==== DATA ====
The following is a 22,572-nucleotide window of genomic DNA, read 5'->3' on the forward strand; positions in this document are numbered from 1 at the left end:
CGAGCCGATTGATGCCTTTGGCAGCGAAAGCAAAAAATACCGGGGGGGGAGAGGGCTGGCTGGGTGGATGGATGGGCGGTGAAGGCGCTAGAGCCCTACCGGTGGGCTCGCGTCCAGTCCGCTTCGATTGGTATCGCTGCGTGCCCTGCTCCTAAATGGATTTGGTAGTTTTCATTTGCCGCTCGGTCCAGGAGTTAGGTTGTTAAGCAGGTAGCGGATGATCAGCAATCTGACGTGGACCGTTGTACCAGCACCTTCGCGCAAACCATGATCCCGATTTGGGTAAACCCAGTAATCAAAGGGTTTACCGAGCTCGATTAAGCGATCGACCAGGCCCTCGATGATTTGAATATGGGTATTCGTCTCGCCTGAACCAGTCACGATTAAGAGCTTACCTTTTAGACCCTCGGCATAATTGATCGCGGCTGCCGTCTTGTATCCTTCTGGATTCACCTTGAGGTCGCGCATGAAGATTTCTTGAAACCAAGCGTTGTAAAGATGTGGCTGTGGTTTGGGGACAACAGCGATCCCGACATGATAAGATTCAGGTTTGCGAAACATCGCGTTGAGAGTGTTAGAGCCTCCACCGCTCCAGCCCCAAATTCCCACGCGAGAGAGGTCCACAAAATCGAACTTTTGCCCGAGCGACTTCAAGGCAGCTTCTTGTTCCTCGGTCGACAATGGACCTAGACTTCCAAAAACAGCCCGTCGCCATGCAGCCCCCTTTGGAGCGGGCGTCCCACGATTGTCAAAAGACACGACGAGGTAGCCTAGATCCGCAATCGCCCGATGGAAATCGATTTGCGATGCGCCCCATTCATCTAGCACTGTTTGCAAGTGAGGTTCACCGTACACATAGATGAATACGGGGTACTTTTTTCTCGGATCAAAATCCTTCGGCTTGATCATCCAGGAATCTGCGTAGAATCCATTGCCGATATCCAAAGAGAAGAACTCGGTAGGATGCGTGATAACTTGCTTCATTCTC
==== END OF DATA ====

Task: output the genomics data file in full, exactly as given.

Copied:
The following is a 22,572-nucleotide window of genomic DNA, read 5'->3' on the forward strand; positions in this document are numbered from 1 at the left end:
CGAGCCGATTGATGCCTTTGGCAGCGAAAGCAAAAAATACCGGGGGGGGAGAGGGCTGGCTGGGTGGATGGATGGGCGGTGAAGGCGCTAGAGCCCTACCGGTGGGCTCGCGTCCAGTCCGCTTCGATTGGTATCGCTGCGTGCCCTGCTCCTAAATGGATTTGGTAGTTTTCATTTGCCGCTCGGTCCAGGAGTTAGGTTGTTAAGCAGGTAGCGGATGATCAGCAATCTGACGTGGACCGTTGTACCAGCACCTTCGCGCAAACCATGATCCCGATTTGGGTAAACCCAGTAATCAAAGGGTTTACCGAGCTCGATTAAGCGATCGACCAGGCCCTCGATGATTTGAATATGGGTATTCGTCTCGCCTGAACCAGTCACGATTAAGAGCTTACCTTTTAGACCCTCGGCATAATTGATCGCGGCTGCCGTCTTGTATCCTTCTGGATTCACCTTGAGGTCGCGCATGAAGATTTCTTGAAACCAAGCGTTGTAAAGATGTGGCTGTGGTTTGGGGACAACAGCGATCCCGACATGATAAGATTCAGGTTTGCGAAACATCGCGTTGAGAGTGTTAGAGCCTCCACCGCTCCAGCCCCAAATTCCCACGCGAGAGAGGTCCACAAAATCGAACTTTTGCCCGAGCGACTTCAAGGCAGCTTCTTGTTCCTCGGTCGACAATGGACCTAGACTTCCAAAAACAGCCCGTCGCCATGCAGCCCCCTTTGGAGCGGGCGTCCCACGATTGTCAAAAGACACGACGAGGTAGCCTAGATCCGCAATCGCCCGATGGAAATCGATTTGCGATGCGCCCCATTCATCTAGCACTGTTTGCAAGTGAGGTTCACCGTACACATAGATGAATACGGGGTACTTTTTTCTCGGATCAAAATCCTTCGGCTTGATCATCCAGGAATCTGCGTAGAATCCATTGCCGATATCCAAAGAGAAGAACTCGGTAGGATGCGTGATAACTTGCTTCATTCTC